HH: From the —
EB: But that’s in the letters. Yeah.
HH: From the family. Yeah.
EB: Yes.
HH: So, let’s, let’s talk then about your Uncle Billy because you wouldn’t have had a personal —
EB: No.
HH: Connection with him in terms of having known him personally.
LB: No.
HH: How did you know about your uncle, Billy Lord?
LB: Well, from my nan. Our nan at the time and from our mother. That was the only way we ever, nan used to tell us stories about her son and mum used to tell us stories about her brother.
EB: Yeah.
LB: As I’ve said before the only thing I think sometimes mum used to get a bit confused with her stories.
EB: And also, when I look back I think mum was quite [pause] a bit jealous because my dad’s family had, he had brothers and sisters and uncles, aunts and nans and grandads and the firm had been going for so long and she had no one. Only her mum and dad. And I do think she used to get quite upset about —
EB: That the —
HH: She’d lost her brother.
EB: That she had lost her only brother. Yes. Yeah.
HH: So, I think this is probably a good moment to give us a little bit of detail, just basic detail about what happened to your Uncle Billy.
EB: You mean just about how he died or —
HH: Well, a little bit about the squadron he was in.
EB: Right.
HH: And, and —
EB: Ok. Well, he was, well you know a bit more about him wanting to be a pilot. I mean I didn’t know any of that.
LB: Yeah. He wanted to be a pilot. As I say he was a pilot officer and then for some reason he never, it didn’t materialise.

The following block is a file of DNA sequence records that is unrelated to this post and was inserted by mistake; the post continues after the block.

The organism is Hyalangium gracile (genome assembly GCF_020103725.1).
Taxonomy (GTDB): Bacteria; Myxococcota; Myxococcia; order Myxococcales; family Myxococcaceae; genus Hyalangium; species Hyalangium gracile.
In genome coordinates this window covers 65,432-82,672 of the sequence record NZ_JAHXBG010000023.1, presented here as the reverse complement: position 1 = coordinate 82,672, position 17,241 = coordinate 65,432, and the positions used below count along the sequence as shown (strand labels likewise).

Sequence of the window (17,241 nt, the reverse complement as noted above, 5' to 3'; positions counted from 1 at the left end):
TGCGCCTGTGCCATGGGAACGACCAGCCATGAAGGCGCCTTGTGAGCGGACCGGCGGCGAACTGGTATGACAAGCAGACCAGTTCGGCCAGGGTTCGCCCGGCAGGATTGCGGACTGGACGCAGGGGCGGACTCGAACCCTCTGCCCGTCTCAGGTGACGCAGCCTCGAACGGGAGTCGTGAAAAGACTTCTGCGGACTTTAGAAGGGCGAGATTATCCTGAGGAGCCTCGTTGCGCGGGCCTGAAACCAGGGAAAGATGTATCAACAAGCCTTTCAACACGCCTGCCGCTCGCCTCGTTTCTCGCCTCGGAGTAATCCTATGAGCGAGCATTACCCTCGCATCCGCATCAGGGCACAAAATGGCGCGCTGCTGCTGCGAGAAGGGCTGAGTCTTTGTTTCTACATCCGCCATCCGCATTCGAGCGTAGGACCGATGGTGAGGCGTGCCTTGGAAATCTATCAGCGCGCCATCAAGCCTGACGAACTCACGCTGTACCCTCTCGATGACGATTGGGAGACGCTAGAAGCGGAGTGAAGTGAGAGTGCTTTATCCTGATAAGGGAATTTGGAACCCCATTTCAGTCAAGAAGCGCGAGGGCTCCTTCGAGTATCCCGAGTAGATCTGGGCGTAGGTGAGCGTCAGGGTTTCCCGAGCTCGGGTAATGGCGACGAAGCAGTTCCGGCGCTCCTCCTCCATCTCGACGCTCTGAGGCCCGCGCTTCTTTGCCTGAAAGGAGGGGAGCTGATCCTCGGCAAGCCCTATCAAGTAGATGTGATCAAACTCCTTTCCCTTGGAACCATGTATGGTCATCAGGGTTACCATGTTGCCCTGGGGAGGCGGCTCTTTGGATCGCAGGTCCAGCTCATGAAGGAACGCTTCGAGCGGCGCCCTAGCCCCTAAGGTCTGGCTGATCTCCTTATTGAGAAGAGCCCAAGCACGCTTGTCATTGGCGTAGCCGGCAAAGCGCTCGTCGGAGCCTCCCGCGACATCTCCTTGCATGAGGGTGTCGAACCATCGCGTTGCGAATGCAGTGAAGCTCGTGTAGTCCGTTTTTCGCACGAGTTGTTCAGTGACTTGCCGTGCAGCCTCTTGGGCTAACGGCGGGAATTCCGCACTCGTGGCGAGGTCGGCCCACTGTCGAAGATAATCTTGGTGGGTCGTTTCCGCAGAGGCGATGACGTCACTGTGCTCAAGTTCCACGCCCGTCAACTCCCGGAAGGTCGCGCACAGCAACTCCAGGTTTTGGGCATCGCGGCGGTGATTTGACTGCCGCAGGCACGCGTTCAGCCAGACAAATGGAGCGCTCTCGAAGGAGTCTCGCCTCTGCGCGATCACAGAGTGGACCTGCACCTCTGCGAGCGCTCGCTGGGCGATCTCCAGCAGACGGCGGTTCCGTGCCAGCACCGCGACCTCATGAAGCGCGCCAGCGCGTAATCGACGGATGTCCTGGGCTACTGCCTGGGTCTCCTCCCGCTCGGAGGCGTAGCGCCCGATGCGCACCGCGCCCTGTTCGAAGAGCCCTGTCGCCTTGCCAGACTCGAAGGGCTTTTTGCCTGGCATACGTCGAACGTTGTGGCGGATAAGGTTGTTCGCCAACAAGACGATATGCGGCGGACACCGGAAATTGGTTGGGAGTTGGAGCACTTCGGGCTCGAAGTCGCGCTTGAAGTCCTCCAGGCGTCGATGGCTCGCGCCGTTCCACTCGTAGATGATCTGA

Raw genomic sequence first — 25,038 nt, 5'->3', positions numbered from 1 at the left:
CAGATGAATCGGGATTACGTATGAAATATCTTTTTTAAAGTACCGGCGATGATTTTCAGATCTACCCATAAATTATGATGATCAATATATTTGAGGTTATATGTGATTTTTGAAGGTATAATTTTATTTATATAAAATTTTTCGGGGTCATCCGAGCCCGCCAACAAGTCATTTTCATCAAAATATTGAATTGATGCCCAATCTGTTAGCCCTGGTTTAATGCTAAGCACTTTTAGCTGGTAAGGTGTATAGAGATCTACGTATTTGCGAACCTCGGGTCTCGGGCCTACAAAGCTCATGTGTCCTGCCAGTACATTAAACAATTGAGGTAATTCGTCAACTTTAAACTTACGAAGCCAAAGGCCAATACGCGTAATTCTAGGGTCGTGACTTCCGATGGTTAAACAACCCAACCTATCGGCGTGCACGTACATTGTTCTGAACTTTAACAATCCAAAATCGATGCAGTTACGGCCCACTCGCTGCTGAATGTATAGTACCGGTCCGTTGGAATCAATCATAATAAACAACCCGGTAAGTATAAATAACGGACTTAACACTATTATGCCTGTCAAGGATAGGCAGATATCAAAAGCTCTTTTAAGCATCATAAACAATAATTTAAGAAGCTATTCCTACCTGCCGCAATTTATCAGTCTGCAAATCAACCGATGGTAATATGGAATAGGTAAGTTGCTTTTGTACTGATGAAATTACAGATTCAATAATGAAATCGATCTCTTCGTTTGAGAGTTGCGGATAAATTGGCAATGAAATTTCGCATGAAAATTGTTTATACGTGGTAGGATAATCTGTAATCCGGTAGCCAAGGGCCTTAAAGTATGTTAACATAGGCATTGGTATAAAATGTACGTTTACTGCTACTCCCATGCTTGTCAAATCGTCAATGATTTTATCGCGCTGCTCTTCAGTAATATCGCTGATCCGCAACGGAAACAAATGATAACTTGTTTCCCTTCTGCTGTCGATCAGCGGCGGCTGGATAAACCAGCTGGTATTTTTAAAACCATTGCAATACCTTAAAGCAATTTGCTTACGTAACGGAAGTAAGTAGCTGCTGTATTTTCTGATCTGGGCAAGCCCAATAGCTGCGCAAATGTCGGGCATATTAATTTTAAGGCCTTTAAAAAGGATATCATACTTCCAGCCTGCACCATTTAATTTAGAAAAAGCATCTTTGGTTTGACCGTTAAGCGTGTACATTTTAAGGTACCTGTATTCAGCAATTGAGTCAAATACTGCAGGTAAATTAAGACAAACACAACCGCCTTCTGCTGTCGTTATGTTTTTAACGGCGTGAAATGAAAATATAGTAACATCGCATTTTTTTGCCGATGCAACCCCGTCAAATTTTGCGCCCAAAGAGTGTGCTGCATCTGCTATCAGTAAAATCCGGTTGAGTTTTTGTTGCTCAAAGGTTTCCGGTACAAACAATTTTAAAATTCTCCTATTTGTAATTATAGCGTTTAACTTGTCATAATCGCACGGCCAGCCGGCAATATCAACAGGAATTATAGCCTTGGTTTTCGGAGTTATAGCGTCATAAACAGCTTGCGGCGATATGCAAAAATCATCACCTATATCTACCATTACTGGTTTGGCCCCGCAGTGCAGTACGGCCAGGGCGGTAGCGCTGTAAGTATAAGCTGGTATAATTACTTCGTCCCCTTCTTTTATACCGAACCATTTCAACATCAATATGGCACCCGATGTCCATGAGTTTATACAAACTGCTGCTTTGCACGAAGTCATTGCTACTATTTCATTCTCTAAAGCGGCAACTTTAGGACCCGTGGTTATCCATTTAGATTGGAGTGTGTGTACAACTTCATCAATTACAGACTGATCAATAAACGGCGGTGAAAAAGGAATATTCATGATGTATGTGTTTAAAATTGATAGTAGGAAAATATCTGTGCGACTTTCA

EB: Yes.
LB: And the story I’ve always been told by my mother was because, or nan, he had one leg slightly shorter than the other one. That’s why I was hoping Peter might be able to tell us when that photograph was taken. I’d like to know where that was and when it was. But apart from that that’s the only thing I remember about the squadron.
EB: He was in —
LB: There might be, but he went all through training for it and then got turned down or ejected right at the last.
EB: So, he was in 619 Squadron which was based at Woodhall Spa and he was a wireless operator. I think he became a wireless operator because he —
LB: Worked at Cable and Wireless.
EB: Worked at Cable and Wireless which was all —
HH: Before the war.
EB: Yes. Which was all to do with things like that wasn’t it? I don’t really know about and, yeah I mean its awkward because I was much younger and I didn’t really know much. I just used to know that there was a photo of him on the piano and he was always there and it was, ‘Oh that’s Uncle Billy,’ and, you know.
HH: What did he mean to your mum?
EB: Oh, he, they were very close. Very close. And it’s only now that I get, as I’m getting older I realise how terrible it must have been for her because also at the time my dad was a prisoner of war for five years. So, although she was married she never saw him for five years. My mum, my nan and grandad had lost their son and she was sort of caught in the middle trying to be a good daughter and give them support but no one was there to support her. And I only realise that now as I’m older what she must have gone through really. Not having anyone apart from her very best friend.
LB: Yeah. Auntie Peggy.
EB: Auntie Peggy. But, because she worked at, Billy got her a job when he went off to work at Cable and Wireless as well. So they, her and Peggy both worked at Cable and Wireless so, so yeah I think she was very attached to him and very, I think they were very close as children growing up from what I can, she said. Although, he, he did get married earlier on so he must have been very young when he got married and obviously I don’t know where he lived.
LB: No. No idea.
EB: I’ve got no idea where he lived when they were —